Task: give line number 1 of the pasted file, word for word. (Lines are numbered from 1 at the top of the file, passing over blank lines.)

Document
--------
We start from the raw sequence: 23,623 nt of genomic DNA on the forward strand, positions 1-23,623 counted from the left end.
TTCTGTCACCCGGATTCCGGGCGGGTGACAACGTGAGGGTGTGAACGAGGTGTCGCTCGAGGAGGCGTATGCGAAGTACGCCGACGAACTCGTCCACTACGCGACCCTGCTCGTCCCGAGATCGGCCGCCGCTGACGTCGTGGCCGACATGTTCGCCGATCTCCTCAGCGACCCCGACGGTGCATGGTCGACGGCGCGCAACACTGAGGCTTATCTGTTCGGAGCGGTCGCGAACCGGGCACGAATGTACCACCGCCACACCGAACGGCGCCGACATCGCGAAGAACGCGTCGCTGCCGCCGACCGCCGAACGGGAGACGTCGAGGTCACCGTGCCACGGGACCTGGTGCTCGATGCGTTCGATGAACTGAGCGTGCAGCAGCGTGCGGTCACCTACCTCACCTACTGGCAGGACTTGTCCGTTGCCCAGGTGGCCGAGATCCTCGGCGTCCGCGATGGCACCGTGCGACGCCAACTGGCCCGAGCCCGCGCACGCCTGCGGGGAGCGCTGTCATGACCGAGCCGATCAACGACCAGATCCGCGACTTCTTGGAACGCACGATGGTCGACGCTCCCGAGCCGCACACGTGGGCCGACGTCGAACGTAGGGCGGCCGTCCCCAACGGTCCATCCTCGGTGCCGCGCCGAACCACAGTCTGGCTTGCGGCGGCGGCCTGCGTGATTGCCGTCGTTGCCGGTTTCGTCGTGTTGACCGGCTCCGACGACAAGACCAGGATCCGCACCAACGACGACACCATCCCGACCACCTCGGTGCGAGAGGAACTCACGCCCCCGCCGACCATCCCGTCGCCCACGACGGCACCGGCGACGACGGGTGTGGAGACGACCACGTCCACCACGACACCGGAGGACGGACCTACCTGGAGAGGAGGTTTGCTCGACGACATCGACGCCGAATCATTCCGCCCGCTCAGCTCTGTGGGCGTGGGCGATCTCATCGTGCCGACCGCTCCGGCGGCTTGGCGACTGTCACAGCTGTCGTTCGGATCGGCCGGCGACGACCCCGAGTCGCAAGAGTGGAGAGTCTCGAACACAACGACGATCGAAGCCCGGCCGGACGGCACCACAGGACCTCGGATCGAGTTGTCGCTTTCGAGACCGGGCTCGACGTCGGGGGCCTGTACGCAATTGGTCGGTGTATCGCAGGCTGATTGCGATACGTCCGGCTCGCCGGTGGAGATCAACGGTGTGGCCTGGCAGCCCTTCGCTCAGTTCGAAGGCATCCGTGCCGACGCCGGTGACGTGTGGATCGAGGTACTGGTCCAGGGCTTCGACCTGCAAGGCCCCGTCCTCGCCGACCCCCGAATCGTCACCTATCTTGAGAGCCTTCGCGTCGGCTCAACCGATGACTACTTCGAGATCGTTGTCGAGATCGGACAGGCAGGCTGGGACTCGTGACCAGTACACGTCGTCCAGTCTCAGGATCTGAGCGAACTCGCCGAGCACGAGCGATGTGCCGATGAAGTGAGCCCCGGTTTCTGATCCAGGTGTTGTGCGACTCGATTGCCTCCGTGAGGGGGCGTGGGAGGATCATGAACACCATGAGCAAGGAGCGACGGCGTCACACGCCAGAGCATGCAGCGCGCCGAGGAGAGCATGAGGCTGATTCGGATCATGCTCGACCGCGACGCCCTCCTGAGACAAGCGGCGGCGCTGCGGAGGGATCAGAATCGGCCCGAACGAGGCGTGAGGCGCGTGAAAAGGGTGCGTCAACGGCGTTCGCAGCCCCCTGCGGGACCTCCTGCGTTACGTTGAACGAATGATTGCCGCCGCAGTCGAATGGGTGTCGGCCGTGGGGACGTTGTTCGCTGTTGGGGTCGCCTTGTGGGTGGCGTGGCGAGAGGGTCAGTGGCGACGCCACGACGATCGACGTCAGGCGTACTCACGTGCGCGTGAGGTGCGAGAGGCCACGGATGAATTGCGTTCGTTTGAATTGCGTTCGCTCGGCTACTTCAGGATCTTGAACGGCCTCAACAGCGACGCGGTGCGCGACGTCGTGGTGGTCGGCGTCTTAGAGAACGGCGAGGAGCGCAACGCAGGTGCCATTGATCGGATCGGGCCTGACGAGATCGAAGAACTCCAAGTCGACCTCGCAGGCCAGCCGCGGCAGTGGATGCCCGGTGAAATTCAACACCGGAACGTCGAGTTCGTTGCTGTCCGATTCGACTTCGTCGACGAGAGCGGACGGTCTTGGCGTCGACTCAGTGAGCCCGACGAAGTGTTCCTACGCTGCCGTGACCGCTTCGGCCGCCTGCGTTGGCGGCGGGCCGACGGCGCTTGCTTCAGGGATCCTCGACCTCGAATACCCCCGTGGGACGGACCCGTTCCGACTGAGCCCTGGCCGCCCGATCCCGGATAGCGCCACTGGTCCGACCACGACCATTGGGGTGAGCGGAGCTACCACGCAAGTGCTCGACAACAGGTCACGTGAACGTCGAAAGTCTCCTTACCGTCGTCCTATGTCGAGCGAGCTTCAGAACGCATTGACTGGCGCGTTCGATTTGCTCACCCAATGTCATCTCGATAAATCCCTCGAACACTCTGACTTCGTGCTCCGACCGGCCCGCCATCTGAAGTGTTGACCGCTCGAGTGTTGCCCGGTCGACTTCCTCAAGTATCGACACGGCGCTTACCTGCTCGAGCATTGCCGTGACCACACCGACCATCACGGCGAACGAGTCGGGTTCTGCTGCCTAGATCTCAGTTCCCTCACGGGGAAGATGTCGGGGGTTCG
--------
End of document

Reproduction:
We start from the raw sequence: 23,623 nt of genomic DNA on the forward strand, positions 1-23,623 counted from the left end.